Express steaming ahead

Findel 21 June 2016 Outlook

Findel

Express steaming ahead

Preliminary results

Retail

21 June 2016

Price

151.5p

Market cap

£130m

Net core bank debt (£m) at 25 March 2016

86

Shares in issue

86.4m

Free float

100%

Code

FDL

Primary exchange

LSE

Secondary exchange

N/A

Share price performance

%

1m

3m

12m

Abs

(14.9)

(19.3)

(27.1)

Rel (local)

(15.4)

(19.5)

(21.7)

52-week high/low

254.7p

130.0p

Business description

Findel has become a much more focused group in recent years and now comprises only two businesses: the home shopping retailer Express Gifts and education supplies business Findel Education.

Next events

AGM

July 2016

Analysts

David Stoddart

+44 (0)20 3077 5700

Paul Hickman

+44 (0)20 3681 2501

Findel is a research client of Edison Investment Research Limited

Several valuation metrics and our sum-of-the-parts analysis suggest that the market undervalues Findel’s potential. To close the valuation gap, management simply needs to continue on its current path. The increasingly online retailer Express Gifts has resumed growth. Turning around Education will take time in a difficult market, but existing initiatives should see FY18e profits leap. Meanwhile, core net debt remains well controlled and is set to reduce further.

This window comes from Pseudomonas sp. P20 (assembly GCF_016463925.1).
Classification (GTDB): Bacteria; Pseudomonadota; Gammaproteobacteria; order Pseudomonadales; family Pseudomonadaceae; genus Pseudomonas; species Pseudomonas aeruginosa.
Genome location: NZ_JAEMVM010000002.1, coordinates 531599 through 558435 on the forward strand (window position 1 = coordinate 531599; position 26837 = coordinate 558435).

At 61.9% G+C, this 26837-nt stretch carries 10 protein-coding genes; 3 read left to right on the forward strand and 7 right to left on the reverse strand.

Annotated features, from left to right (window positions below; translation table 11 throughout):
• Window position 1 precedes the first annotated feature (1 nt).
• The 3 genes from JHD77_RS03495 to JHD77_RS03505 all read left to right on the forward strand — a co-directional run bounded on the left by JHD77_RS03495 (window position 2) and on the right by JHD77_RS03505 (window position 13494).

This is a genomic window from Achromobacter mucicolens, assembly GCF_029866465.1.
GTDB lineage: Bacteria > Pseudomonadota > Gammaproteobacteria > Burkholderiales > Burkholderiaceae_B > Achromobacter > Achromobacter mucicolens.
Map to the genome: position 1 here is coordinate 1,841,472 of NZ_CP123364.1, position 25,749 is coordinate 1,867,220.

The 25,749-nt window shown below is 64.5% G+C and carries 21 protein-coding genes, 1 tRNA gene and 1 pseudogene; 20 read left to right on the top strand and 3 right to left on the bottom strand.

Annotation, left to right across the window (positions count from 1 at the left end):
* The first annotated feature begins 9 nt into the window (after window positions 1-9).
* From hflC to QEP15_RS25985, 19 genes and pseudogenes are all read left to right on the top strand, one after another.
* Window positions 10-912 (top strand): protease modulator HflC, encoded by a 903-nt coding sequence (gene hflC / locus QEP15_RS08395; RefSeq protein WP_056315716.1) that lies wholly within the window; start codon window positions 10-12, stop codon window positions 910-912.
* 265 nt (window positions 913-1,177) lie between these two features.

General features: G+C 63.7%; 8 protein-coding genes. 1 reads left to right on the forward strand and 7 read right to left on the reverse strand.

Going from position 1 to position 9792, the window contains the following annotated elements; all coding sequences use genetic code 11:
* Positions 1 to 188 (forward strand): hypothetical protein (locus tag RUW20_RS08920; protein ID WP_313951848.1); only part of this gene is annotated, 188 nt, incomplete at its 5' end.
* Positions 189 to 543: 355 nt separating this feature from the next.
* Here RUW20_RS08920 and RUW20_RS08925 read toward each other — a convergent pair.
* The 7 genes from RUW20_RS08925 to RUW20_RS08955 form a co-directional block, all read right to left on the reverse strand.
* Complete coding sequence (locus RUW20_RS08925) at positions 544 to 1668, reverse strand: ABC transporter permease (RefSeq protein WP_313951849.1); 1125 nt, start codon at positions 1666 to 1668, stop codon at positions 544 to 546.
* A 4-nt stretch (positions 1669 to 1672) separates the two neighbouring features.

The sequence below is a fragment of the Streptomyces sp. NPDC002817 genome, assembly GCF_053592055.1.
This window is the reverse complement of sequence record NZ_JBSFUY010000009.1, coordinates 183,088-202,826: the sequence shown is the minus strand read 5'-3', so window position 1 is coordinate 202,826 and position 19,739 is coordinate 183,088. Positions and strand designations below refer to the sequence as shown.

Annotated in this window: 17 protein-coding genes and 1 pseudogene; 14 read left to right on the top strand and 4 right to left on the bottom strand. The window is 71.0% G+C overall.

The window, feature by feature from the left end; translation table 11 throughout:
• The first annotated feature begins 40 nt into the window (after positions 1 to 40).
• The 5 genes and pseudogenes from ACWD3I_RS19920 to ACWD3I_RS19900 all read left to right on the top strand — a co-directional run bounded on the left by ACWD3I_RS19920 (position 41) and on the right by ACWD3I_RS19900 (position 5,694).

Year end

Revenue (£m)

PBT*
(£m)

EPS*
(p)

DPS
(p)

P/E
(x)

Yield
(%)

03/15

406.9

27.7

25.8

0.0

5.9

N/A

03/16

410.6

24.8

23.0

0.0

6.6

N/A

03/17e

438.7

27.0

26.0

0.0

5.8

N/A

03/18e

464.9

32.4

30.9

0.0

4.9

N/A

Note: *PBT and EPS (fully diluted) are normalised, excluding exceptional items and share-based payments.

Encouraging signs in a challenging year